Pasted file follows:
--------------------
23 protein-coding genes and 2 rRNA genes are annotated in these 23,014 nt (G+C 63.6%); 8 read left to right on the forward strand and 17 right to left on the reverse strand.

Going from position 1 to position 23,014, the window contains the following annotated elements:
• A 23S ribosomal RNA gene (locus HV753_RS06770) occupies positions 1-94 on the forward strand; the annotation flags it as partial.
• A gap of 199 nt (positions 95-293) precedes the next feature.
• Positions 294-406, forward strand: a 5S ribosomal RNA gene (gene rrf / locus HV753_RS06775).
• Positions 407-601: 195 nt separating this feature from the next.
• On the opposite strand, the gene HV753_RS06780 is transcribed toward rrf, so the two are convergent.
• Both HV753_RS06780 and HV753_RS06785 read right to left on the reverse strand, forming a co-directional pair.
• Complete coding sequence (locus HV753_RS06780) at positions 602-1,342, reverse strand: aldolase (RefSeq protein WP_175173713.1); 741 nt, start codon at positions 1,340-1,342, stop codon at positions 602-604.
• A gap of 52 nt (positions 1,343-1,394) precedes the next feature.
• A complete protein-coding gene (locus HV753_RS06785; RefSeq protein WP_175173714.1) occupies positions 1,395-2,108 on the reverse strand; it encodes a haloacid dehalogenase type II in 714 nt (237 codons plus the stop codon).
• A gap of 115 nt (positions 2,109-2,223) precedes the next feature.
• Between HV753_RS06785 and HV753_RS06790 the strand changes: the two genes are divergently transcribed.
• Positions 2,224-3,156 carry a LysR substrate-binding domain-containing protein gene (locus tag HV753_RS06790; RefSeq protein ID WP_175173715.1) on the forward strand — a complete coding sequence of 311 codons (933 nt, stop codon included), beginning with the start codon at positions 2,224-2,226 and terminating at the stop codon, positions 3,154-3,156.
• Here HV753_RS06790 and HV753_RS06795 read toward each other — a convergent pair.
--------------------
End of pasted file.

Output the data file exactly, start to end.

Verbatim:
23 protein-coding genes and 2 rRNA genes are annotated in these 23,014 nt (G+C 63.6%); 8 read left to right on the forward strand and 17 right to left on the reverse strand.

Going from position 1 to position 23,014, the window contains the following annotated elements:
• A 23S ribosomal RNA gene (locus HV753_RS06770) occupies positions 1-94 on the forward strand; the annotation flags it as partial.
• A gap of 199 nt (positions 95-293) precedes the next feature.
• Positions 294-406, forward strand: a 5S ribosomal RNA gene (gene rrf / locus HV753_RS06775).
• Positions 407-601: 195 nt separating this feature from the next.
• On the opposite strand, the gene HV753_RS06780 is transcribed toward rrf, so the two are convergent.
• Both HV753_RS06780 and HV753_RS06785 read right to left on the reverse strand, forming a co-directional pair.
• Complete coding sequence (locus HV753_RS06780) at positions 602-1,342, reverse strand: aldolase (RefSeq protein WP_175173713.1); 741 nt, start codon at positions 1,340-1,342, stop codon at positions 602-604.
• A gap of 52 nt (positions 1,343-1,394) precedes the next feature.
• A complete protein-coding gene (locus HV753_RS06785; RefSeq protein WP_175173714.1) occupies positions 1,395-2,108 on the reverse strand; it encodes a haloacid dehalogenase type II in 714 nt (237 codons plus the stop codon).
• A gap of 115 nt (positions 2,109-2,223) precedes the next feature.
• Between HV753_RS06785 and HV753_RS06790 the strand changes: the two genes are divergently transcribed.
• Positions 2,224-3,156 carry a LysR substrate-binding domain-containing protein gene (locus tag HV753_RS06790; RefSeq protein ID WP_175173715.1) on the forward strand — a complete coding sequence of 311 codons (933 nt, stop codon included), beginning with the start codon at positions 2,224-2,226 and terminating at the stop codon, positions 3,154-3,156.
• Here HV753_RS06790 and HV753_RS06795 read toward each other — a convergent pair.